The European Commission wants to track cryptocurrency transactions

The European Commission wants to track cryptocurrency transactions

According to the Commission's latest proposal, bitcoin and other companies will have to comply with European anti-money laundering rules and transparency requirements for money transfers, banning anonymous wallets and requiring customer traceability

(photo: Ina Fassbender / Afp via Getty Images) Bitcoin and other companies that manage cryptocurrencies will no longer be able to operate anonymously in the European Union. The Commission has in fact advanced a bill that will require these companies to comply with anti-money laundering rules and transparency requirements for cryptocurrency transfers, banning anonymous wallets, imposing customer traceability and setting up a new dedicated anti-money laundering agency.

The proposals made by the European Commissioner for Financial Services, Maireád McGuinness, aim to ensure "full traceability of cryptocurrency transfers, such as bitcoin" and for this reason "to improve the detection of suspicious transactions and activities and to close the loopholes used by criminals to launder illicit proceeds or finance terrorist activities “. Money laundering is an important problem within the European Union, which affects about 1% of all European economic activity. "Transfers of virtual assets are subject to the same money laundering risks as cable transfers", the Commission press release reads, "so it seems logical to use the same legislative tools to address both".

The new regulation proposes to extend the current anti-money laundering legislation, applied to financial services, to "the entire cryptocurrency sector". The providers of these services will therefore be obliged to verify and register the identity of those who send and receive transactions, will have to collaborate with the authorities to prevent the circulation of dirty money and will no longer be able to offer anonymous virtual wallets to users.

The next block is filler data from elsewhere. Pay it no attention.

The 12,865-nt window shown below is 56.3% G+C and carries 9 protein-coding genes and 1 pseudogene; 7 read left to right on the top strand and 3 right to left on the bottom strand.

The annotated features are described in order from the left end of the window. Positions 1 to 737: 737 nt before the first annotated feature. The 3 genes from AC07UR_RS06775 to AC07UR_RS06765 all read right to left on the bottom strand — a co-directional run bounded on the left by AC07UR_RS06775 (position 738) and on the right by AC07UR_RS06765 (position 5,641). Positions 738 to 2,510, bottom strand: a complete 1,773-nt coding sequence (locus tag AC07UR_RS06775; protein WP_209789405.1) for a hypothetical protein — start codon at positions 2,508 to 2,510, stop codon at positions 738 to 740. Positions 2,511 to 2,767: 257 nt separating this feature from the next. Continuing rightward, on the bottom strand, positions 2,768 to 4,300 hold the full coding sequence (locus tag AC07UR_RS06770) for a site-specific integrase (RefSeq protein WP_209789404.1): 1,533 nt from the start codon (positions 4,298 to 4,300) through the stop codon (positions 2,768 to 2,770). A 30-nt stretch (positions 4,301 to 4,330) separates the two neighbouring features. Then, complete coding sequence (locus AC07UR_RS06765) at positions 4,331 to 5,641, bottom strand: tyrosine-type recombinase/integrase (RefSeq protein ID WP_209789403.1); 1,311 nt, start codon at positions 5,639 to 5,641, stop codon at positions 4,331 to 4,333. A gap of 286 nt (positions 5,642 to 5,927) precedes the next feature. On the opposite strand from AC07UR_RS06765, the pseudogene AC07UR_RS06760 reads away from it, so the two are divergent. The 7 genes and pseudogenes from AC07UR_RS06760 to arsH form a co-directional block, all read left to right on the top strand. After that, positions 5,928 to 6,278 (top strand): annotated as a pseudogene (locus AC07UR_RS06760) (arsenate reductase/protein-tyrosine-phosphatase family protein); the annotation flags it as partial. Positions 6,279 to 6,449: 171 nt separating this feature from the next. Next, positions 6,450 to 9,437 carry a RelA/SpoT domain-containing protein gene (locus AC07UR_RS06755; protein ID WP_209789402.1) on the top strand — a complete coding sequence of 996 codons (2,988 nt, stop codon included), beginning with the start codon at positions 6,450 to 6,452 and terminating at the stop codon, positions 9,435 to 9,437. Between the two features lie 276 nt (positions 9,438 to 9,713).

"Those involved in the cryptocurrency industry will realize that anonymity no longer exists," Commissioner McGuinness told The Irish Times, "allowing authorities to track all suspicious transactions." The new legislation will in fact put this sector in line with the rest of the financial industry "same activity, same risk, same rules" concluded the Commissioner.

The new anti-money laundering agency

If the proposals McGuinness will be approved by Parliament and member countries, a new anti-money laundering authority will be established under the direct supervision of financial institutions most at risk. The authority would also act as a link to national bank account registers, increasing the coordination of money flows between countries and allowing for "accelerating financial investigations and asset recovery in the event of cross-border crimes". In this way, McGuinness said "criminals will not be able to shop between member states, finding dark areas to direct their funds".

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